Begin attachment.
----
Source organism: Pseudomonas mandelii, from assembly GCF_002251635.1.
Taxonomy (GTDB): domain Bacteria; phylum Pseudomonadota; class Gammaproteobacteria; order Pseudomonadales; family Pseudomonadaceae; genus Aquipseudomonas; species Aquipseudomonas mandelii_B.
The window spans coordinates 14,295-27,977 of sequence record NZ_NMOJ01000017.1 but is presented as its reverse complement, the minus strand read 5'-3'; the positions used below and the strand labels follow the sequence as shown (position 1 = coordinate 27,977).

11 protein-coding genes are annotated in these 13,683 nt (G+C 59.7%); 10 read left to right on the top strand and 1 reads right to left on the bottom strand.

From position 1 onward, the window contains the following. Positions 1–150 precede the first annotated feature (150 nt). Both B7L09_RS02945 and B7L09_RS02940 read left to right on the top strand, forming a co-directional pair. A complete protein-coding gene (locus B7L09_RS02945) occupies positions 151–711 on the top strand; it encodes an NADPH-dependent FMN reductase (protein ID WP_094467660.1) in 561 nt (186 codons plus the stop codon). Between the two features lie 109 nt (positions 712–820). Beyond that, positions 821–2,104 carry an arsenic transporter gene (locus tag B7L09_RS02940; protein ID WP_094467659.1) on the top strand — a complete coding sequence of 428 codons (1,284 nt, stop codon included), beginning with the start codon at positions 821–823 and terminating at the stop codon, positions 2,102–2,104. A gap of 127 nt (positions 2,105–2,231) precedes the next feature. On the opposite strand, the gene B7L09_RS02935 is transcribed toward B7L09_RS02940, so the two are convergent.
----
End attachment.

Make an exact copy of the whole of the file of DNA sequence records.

Source organism: Pseudomonas mandelii, from assembly GCF_002251635.1.
Taxonomy (GTDB): domain Bacteria; phylum Pseudomonadota; class Gammaproteobacteria; order Pseudomonadales; family Pseudomonadaceae; genus Aquipseudomonas; species Aquipseudomonas mandelii_B.
The window spans coordinates 14,295-27,977 of sequence record NZ_NMOJ01000017.1 but is presented as its reverse complement, the minus strand read 5'-3'; the positions used below and the strand labels follow the sequence as shown (position 1 = coordinate 27,977).

11 protein-coding genes are annotated in these 13,683 nt (G+C 59.7%); 10 read left to right on the top strand and 1 reads right to left on the bottom strand.

From position 1 onward, the window contains the following. Positions 1–150 precede the first annotated feature (150 nt). Both B7L09_RS02945 and B7L09_RS02940 read left to right on the top strand, forming a co-directional pair. A complete protein-coding gene (locus B7L09_RS02945) occupies positions 151–711 on the top strand; it encodes an NADPH-dependent FMN reductase (protein ID WP_094467660.1) in 561 nt (186 codons plus the stop codon). Between the two features lie 109 nt (positions 712–820). Beyond that, positions 821–2,104 carry an arsenic transporter gene (locus tag B7L09_RS02940; protein ID WP_094467659.1) on the top strand — a complete coding sequence of 428 codons (1,284 nt, stop codon included), beginning with the start codon at positions 821–823 and terminating at the stop codon, positions 2,102–2,104. A gap of 127 nt (positions 2,105–2,231) precedes the next feature. On the opposite strand, the gene B7L09_RS02935 is transcribed toward B7L09_RS02940, so the two are convergent.